By combining advanced mathematics with high-performance computing, scientists at the National Institute of Standards and Technology (NIST) and Indiana University (IU) have developed a tool that allowed them to calculate a fundamental property of most atoms on the periodic table to historic accuracy — reducing error by a factor of a thousand in many cases. The technique also could be used to determine a host of other atomic properties important in fields like nuclear medicine and astrophysics.
NIST's James Sims and IU's Stanley Hagstrom have calculated the base energy levels for the four electrons in the element beryllium, an accomplishment that has required nearly an entire career's effort on Sims' part. Precise determination of the base energy — crucial for determining the amount necessary to raise an atom from its base energy level to any level higher — has great intrinsic value for fundamental atomic research, but the team's technique has implications far broader than for a single element.
Sims says the technique allowed the calculation of excitation states with eight-decimal accuracy, resulting in a remarkably smooth curve that they expected theoretically but were not sure they would attain in practice. For the vast majority of the elements in the periodic table, the calculated results are a thousand times more accurate than previous values. The results, according to Sims, suggest their method could enable computation of other atomic properties — electron affinity and ionization potential, for example — that are important for nuclear medicine, astrophysics and other fields of atomic research. A form of cancer treatment now under development called boron neutron capture therapy may benefit from these calculations, he says.
Their method is the culmination of decades of effort aimed at using quantum mechanics to predict base energy levels from first principles. Sims first proposed in the late 1960s that such a quantum approach could be possible, but the complex calculations involved were beyond the reach of the world's best computers. Only in 2006, after the advent of parallel computing — linking many computers together as a unified cluster — were he and Hagstrom able to create workable algorithms for calculating the energies for a two-electron hydrogen molecule more accurately than could be done experimentally. Then, in 2010, they improved the algorithms to bring lithium's three electrons within reach.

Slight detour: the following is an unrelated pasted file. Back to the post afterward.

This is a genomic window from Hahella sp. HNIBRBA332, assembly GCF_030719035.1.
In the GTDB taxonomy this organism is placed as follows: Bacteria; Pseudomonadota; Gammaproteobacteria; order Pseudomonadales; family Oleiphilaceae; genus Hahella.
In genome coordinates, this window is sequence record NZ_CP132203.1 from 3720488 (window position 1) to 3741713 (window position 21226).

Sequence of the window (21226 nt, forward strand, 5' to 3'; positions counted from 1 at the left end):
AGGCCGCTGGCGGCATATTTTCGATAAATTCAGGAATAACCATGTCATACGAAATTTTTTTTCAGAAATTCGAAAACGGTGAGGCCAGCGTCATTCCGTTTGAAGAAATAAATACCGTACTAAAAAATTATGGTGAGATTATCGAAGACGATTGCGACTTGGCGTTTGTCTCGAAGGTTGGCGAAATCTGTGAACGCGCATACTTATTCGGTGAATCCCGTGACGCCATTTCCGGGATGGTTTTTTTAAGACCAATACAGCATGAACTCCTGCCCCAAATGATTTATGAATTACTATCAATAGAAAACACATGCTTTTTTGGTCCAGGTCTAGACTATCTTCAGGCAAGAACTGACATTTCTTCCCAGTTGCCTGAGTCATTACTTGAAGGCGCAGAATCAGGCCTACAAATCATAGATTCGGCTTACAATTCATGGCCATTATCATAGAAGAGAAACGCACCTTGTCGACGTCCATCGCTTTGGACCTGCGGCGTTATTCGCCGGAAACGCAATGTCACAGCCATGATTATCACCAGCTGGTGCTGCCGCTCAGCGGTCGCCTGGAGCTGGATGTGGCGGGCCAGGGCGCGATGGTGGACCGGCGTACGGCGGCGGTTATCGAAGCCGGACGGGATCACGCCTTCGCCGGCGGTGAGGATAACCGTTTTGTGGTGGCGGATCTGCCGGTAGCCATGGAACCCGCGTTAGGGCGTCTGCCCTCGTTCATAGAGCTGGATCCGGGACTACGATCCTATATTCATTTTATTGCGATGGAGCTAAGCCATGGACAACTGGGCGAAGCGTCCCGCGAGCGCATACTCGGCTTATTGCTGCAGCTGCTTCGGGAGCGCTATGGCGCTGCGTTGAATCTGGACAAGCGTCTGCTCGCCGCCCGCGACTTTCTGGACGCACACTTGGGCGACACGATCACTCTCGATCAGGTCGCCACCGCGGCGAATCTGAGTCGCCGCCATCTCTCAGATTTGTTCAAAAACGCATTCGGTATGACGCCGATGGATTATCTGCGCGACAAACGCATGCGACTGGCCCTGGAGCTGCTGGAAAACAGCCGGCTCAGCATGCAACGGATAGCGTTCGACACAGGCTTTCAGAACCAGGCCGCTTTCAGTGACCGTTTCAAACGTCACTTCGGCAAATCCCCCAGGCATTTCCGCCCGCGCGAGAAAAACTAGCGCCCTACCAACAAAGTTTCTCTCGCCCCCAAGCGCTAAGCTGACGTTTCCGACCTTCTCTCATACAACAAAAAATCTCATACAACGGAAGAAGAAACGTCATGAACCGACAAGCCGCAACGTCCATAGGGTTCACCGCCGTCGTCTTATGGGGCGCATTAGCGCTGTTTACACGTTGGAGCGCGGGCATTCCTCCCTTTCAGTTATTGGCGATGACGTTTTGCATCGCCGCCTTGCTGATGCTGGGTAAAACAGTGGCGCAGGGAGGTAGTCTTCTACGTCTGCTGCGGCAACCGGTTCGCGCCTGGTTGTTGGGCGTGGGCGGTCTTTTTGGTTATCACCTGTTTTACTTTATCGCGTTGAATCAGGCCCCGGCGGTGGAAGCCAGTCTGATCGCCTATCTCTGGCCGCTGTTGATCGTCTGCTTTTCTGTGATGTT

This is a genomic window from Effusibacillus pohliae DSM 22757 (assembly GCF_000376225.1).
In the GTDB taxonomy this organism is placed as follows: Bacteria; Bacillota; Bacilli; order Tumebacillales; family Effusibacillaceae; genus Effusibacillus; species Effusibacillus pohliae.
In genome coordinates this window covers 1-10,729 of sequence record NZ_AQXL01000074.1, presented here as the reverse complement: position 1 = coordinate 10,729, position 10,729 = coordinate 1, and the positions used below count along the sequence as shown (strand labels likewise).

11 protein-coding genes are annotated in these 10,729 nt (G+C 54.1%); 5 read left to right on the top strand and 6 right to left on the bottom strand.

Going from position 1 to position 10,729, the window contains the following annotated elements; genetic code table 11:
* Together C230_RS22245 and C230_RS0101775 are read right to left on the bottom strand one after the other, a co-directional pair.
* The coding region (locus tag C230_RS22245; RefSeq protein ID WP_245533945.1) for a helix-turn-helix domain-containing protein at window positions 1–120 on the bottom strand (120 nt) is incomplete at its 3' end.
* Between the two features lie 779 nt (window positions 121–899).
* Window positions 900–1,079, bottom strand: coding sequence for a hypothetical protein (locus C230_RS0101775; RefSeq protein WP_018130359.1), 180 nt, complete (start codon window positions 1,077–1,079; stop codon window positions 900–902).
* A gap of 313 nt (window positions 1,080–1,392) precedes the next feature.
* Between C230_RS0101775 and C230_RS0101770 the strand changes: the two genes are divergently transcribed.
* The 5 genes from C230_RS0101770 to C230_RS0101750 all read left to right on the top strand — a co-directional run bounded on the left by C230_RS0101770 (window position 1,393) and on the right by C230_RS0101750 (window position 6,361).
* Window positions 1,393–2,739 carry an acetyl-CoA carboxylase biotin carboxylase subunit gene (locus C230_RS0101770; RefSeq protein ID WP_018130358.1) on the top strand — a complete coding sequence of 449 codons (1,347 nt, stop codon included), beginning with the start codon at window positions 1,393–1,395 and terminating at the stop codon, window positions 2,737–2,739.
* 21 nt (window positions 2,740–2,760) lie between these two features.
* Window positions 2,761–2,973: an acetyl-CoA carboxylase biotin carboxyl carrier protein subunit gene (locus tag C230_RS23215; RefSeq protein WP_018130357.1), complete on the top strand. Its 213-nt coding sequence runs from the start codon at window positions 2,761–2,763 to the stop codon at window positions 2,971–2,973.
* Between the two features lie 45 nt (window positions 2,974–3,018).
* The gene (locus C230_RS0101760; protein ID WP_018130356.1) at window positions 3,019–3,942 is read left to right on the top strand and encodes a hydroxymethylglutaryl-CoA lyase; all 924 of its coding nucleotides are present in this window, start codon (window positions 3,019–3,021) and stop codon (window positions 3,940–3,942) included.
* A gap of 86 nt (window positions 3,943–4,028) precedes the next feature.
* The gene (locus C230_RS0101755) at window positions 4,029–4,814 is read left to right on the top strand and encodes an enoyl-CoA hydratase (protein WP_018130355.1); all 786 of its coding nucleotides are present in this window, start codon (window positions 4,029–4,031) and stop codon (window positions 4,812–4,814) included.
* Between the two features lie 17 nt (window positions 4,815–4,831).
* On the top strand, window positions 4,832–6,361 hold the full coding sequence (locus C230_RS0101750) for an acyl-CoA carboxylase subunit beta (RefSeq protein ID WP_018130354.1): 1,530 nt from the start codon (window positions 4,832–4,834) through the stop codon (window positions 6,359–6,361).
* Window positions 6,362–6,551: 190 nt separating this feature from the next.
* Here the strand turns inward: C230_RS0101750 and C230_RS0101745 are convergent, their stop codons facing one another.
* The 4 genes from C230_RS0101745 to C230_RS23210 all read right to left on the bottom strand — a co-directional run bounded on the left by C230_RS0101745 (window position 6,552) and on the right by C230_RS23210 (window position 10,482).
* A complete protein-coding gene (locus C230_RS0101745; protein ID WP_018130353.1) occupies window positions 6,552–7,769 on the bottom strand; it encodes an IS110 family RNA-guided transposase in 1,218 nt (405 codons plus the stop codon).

Beryllium's four electrons proved a new hurdle, but perhaps the last significant one. Much of the difficulty stems from the fact that mutual repulsion among the electrons, combined with their attraction for the nucleus, creates a complex set of interacting forces that are at least time-consuming, if not practically impossible, to calculate. The complexity grows with the addition of each new electron, but the team found a mathematical approach that can reduce an atom's electron cloud to a group of problems, none of which are more complex than solving a four-electron system.
Calling their approach a shortcut would be in some ways a misnomer. Where the calculation for lithium required a cluster of 32 parallel processors, beryllium required 256, and even then, the cluster needed to operate at extremely high efficiency for days. But the payoff was that they could calculate the energies for all four-electron ground states—meaning not only all of the elements in beryllium's column on the periodic table, each of which has four electrons in its outer shell, but also for all other elements in ionized states that have four electrons, such as boron with one electron missing, carbon missing two, and so forth, on up to the as-yet-unnamed element 113.